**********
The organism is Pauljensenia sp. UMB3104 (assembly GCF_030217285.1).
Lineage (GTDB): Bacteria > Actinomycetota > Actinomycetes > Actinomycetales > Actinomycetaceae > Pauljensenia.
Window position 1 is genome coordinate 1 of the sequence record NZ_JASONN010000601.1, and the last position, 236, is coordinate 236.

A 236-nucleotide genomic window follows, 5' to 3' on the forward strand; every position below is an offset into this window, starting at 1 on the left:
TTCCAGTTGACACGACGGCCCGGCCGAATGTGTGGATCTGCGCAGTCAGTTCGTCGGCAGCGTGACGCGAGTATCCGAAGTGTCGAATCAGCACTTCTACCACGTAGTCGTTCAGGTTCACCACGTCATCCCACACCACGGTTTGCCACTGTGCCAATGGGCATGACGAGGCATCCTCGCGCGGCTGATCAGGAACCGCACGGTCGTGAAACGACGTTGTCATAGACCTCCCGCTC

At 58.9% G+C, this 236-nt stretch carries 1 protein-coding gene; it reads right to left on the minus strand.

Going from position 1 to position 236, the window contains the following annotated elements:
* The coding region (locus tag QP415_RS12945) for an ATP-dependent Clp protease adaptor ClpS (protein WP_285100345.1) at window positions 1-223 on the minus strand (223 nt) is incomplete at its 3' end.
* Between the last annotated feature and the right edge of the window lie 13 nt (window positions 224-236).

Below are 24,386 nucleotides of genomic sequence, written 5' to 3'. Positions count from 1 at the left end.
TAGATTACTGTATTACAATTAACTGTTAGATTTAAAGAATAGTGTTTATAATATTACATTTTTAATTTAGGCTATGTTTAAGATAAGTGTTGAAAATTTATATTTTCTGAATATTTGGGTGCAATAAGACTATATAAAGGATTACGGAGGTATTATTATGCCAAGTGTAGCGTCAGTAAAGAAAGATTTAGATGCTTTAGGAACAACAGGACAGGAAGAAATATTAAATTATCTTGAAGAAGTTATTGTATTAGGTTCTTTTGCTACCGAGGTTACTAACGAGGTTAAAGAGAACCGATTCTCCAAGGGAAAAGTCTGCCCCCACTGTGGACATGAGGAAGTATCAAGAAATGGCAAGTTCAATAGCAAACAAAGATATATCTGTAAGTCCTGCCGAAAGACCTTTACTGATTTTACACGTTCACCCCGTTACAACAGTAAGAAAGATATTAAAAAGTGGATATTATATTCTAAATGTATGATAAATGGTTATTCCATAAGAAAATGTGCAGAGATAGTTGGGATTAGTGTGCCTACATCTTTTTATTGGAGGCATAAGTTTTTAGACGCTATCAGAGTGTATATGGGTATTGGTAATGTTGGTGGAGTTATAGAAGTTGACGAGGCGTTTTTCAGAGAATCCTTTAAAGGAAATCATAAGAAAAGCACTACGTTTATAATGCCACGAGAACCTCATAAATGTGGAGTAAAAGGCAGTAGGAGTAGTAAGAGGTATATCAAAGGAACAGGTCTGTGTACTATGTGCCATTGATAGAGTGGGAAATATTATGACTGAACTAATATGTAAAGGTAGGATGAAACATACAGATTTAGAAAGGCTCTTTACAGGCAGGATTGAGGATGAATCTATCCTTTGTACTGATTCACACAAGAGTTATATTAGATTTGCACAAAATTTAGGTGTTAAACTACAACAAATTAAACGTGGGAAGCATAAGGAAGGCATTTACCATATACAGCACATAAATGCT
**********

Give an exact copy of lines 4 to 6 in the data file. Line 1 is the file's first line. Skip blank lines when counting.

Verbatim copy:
A 236-nucleotide genomic window follows, 5' to 3' on the forward strand; every position below is an offset into this window, starting at 1 on the left:
TTCCAGTTGACACGACGGCCCGGCCGAATGTGTGGATCTGCGCAGTCAGTTCGTCGGCAGCGTGACGCGAGTATCCGAAGTGTCGAATCAGCACTTCTACCACGTAGTCGTTCAGGTTCACCACGTCATCCCACACCACGGTTTGCCACTGTGCCAATGGGCATGACGAGGCATCCTCGCGCGGCTGATCAGGAACCGCACGGTCGTGAAACGACGTTGTCATAGACCTCCCGCTC

At 58.9% G+C, this 236-nt stretch carries 1 protein-coding gene; it reads right to left on the minus strand.